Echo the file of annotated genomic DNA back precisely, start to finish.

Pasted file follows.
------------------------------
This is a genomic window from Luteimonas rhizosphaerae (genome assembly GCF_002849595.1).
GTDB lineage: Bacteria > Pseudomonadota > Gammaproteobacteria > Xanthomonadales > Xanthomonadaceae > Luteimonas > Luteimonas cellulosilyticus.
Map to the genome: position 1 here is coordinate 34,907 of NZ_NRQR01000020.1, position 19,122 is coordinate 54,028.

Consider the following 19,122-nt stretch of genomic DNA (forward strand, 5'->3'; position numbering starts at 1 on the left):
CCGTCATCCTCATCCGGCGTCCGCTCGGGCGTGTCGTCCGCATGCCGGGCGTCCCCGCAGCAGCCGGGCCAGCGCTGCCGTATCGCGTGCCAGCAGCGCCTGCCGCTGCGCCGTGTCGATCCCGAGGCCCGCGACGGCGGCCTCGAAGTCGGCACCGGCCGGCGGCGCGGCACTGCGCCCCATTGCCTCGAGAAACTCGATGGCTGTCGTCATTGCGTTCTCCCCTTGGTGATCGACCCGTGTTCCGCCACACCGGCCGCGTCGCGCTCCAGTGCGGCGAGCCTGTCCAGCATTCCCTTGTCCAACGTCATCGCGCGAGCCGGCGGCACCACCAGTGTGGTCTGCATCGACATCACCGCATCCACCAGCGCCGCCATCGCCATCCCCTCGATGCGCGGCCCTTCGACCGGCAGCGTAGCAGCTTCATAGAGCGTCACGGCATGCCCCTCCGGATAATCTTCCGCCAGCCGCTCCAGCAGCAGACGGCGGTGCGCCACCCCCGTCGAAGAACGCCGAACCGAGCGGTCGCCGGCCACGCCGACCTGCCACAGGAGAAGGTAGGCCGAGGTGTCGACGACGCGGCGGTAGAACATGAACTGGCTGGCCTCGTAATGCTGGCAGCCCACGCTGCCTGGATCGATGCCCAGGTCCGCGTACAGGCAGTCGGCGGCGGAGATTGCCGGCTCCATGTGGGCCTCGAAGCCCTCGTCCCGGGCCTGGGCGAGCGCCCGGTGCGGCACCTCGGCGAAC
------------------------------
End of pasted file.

This is a genomic window from Luteimonas rhizosphaerae (genome assembly GCF_002849595.1).
GTDB lineage: Bacteria > Pseudomonadota > Gammaproteobacteria > Xanthomonadales > Xanthomonadaceae > Luteimonas > Luteimonas cellulosilyticus.
Map to the genome: position 1 here is coordinate 34,907 of NZ_NRQR01000020.1, position 19,122 is coordinate 54,028.

Consider the following 19,122-nt stretch of genomic DNA (forward strand, 5'->3'; position numbering starts at 1 on the left):
CCGTCATCCTCATCCGGCGTCCGCTCGGGCGTGTCGTCCGCATGCCGGGCGTCCCCGCAGCAGCCGGGCCAGCGCTGCCGTATCGCGTGCCAGCAGCGCCTGCCGCTGCGCCGTGTCGATCCCGAGGCCCGCGACGGCGGCCTCGAAGTCGGCACCGGCCGGCGGCGCGGCACTGCGCCCCATTGCCTCGAGAAACTCGATGGCTGTCGTCATTGCGTTCTCCCCTTGGTGATCGACCCGTGTTCCGCCACACCGGCCGCGTCGCGCTCCAGTGCGGCGAGCCTGTCCAGCATTCCCTTGTCCAACGTCATCGCGCGAGCCGGCGGCACCACCAGTGTGGTCTGCATCGACATCACCGCATCCACCAGCGCCGCCATCGCCATCCCCTCGATGCGCGGCCCTTCGACCGGCAGCGTAGCAGCTTCATAGAGCGTCACGGCATGCCCCTCCGGATAATCTTCCGCCAGCCGCTCCAGCAGCAGACGGCGGTGCGCCACCCCCGTCGAAGAACGCCGAACCGAGCGGTCGCCGGCCACGCCGACCTGCCACAGGAGAAGGTAGGCCGAGGTGTCGACGACGCGGCGGTAGAACATGAACTGGCTGGCCTCGTAATGCTGGCAGCCCACGCTGCCTGGATCGATGCCCAGGTCCGCGTACAGGCAGTCGGCGGCGGAGATTGCCGGCTCCATGTGGGCCTCGAAGCCCTCGTCCCGGGCCTGGGCGAGCGCCCGGTGCGGCACCTCGGCGAAC